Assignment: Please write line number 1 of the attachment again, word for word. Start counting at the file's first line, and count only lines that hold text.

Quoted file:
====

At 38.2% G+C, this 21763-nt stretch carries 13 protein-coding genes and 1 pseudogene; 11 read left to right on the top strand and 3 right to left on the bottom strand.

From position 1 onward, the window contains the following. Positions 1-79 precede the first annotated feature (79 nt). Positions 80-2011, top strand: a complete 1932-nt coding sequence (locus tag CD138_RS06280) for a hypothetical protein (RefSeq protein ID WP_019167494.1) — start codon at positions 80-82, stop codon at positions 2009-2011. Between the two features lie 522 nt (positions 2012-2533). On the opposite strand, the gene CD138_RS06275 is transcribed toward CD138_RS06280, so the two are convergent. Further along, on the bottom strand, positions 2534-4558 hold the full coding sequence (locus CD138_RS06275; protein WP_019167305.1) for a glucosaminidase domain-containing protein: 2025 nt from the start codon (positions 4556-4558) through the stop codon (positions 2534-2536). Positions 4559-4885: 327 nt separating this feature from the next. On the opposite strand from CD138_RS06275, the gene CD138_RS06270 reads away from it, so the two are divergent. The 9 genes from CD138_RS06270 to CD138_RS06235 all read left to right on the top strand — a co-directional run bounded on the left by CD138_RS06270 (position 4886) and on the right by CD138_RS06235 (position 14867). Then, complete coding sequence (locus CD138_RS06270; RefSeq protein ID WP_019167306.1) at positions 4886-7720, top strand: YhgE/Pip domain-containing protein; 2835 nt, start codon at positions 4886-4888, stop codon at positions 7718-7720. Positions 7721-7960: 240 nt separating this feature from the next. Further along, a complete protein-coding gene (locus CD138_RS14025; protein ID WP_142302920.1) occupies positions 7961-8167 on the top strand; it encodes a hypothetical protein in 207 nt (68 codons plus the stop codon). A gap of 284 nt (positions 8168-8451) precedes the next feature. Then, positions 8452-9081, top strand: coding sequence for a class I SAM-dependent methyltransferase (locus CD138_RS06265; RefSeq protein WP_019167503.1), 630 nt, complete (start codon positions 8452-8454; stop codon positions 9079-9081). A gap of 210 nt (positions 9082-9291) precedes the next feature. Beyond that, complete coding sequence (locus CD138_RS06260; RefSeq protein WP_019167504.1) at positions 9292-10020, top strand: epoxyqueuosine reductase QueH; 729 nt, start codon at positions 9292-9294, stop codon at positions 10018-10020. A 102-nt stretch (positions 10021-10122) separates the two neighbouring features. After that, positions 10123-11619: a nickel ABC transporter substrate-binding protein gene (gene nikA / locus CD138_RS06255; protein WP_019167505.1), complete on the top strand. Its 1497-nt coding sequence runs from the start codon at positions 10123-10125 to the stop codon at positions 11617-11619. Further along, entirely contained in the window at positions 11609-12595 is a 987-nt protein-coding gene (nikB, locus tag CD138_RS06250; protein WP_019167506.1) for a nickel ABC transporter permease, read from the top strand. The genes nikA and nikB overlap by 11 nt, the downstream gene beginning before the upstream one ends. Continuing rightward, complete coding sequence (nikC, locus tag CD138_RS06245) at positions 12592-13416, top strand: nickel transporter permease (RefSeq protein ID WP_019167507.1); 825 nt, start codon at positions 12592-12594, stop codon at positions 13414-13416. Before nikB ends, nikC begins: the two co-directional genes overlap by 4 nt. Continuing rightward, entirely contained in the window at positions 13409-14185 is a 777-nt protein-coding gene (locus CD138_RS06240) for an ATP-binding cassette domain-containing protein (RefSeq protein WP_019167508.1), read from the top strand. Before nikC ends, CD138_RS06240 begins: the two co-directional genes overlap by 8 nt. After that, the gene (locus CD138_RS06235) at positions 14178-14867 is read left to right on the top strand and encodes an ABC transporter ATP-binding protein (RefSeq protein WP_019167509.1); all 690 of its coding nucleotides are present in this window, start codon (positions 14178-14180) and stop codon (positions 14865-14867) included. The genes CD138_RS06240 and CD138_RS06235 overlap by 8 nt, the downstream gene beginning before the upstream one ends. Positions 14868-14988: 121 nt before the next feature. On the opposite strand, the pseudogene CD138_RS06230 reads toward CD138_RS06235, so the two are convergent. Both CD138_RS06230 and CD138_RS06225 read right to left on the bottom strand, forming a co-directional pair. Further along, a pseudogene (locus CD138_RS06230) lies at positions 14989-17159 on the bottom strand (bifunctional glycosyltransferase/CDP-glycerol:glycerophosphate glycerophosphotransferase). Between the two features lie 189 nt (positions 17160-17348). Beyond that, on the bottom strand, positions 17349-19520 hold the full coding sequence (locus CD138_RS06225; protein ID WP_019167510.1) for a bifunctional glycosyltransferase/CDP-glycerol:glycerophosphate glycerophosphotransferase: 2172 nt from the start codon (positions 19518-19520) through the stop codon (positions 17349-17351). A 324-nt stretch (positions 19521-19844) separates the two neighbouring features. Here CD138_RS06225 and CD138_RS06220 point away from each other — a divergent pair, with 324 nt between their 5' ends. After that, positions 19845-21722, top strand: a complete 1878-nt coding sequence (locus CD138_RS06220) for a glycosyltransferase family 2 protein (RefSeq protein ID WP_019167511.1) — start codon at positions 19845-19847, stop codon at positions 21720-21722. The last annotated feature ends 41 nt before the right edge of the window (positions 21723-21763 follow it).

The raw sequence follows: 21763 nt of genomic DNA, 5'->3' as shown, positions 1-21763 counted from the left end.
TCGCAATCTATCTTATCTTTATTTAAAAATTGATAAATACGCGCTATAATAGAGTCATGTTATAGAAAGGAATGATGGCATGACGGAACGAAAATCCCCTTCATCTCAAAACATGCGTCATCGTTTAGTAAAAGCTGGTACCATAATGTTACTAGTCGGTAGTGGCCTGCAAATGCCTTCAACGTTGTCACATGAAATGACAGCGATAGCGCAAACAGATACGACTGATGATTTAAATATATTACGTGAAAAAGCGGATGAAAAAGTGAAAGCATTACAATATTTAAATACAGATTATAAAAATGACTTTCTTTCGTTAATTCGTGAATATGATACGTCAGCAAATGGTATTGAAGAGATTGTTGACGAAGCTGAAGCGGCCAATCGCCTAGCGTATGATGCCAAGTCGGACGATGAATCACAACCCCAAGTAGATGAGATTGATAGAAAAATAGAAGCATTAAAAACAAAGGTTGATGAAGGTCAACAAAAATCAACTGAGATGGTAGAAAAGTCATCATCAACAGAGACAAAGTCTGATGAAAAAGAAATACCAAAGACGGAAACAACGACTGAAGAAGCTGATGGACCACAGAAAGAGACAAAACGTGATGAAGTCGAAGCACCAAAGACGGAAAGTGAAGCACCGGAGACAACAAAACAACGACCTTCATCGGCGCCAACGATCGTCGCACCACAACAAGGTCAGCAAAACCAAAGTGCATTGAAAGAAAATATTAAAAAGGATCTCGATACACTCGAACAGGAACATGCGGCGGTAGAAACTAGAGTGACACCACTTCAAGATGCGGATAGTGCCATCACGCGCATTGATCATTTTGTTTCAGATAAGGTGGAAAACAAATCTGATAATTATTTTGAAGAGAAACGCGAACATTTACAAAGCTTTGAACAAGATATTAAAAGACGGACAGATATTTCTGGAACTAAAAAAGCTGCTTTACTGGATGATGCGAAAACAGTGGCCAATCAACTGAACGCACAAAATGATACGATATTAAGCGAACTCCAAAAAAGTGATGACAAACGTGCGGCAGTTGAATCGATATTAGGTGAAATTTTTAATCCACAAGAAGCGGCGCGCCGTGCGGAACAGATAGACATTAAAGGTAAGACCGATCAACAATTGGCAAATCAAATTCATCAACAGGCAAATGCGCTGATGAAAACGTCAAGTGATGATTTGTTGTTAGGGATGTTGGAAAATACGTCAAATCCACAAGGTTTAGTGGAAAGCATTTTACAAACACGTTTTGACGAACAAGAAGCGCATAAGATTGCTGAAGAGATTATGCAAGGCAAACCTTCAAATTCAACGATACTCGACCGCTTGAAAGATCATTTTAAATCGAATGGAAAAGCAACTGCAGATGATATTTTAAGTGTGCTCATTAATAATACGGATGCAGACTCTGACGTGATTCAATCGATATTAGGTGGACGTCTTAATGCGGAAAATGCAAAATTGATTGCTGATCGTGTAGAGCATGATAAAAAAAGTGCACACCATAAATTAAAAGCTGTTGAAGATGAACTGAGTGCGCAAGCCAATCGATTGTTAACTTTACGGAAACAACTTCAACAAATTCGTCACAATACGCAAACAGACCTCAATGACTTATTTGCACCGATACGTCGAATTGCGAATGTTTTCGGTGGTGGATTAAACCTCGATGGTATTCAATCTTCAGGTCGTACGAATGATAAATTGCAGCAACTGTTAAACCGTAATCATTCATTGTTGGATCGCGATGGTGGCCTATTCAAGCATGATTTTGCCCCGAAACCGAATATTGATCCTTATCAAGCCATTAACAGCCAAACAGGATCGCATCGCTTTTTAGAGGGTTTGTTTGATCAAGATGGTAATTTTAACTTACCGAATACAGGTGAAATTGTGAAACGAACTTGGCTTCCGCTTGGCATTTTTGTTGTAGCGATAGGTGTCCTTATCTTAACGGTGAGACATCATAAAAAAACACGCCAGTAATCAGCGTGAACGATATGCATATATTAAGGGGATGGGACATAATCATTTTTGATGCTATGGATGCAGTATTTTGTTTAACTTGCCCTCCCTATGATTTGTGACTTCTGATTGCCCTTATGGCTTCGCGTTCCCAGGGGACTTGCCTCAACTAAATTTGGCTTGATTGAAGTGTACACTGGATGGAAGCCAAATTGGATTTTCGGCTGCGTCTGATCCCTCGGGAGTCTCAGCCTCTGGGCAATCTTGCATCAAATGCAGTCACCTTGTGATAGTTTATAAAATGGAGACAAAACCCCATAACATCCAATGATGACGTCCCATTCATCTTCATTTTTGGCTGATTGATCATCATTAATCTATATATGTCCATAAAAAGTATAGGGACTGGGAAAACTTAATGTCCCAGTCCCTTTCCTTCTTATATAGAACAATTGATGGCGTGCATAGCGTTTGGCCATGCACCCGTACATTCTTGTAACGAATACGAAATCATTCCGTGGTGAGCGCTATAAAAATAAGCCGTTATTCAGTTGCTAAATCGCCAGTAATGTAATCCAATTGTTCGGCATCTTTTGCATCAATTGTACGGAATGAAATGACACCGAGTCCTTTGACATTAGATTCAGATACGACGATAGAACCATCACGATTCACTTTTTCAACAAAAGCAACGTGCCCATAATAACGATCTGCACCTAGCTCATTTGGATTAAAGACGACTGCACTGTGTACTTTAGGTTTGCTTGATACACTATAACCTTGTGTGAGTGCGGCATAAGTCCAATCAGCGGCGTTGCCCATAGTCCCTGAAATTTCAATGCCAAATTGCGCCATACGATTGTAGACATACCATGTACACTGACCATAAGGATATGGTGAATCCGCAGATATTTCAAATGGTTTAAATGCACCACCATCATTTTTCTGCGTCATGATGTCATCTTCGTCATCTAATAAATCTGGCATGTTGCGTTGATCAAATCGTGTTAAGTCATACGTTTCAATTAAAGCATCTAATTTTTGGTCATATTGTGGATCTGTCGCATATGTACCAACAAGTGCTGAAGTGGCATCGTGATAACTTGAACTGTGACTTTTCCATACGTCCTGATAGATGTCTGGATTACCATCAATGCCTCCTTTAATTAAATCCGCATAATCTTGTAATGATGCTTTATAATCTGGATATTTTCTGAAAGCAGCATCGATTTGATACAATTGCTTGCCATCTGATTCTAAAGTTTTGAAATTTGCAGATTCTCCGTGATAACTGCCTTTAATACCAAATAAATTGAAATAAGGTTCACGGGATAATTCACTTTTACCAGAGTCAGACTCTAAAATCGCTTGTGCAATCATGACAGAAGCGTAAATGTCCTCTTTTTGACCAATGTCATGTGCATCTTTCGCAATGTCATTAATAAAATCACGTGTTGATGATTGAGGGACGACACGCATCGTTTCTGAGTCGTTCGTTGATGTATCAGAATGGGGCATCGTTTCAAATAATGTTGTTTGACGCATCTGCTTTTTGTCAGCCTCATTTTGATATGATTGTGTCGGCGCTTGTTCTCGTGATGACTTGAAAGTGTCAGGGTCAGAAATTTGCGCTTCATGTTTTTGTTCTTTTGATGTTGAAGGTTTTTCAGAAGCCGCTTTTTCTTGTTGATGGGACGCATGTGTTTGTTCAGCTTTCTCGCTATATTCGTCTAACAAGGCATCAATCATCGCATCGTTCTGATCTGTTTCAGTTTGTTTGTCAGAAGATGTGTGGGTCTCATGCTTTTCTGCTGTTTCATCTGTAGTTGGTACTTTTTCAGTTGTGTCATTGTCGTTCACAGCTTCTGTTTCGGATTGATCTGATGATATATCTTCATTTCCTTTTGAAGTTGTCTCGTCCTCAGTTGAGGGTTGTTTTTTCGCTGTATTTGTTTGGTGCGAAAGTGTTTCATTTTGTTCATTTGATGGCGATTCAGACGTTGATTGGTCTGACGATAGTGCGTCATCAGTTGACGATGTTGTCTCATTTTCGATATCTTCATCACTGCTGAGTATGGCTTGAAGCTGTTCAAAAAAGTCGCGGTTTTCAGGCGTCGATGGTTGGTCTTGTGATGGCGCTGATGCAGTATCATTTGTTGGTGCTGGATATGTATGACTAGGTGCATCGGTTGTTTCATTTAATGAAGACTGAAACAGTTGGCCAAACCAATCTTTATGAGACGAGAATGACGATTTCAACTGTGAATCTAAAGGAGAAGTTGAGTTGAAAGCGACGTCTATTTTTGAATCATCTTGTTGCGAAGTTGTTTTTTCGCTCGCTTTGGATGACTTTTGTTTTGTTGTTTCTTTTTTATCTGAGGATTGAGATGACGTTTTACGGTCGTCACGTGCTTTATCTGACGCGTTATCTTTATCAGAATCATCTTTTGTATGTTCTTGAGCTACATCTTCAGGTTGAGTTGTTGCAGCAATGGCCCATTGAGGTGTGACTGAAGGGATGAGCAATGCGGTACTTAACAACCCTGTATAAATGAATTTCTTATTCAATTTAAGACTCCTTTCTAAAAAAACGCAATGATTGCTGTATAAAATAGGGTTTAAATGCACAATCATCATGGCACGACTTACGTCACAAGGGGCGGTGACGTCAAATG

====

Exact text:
At 38.2% G+C, this 21763-nt stretch carries 13 protein-coding genes and 1 pseudogene; 11 read left to right on the top strand and 3 right to left on the bottom strand.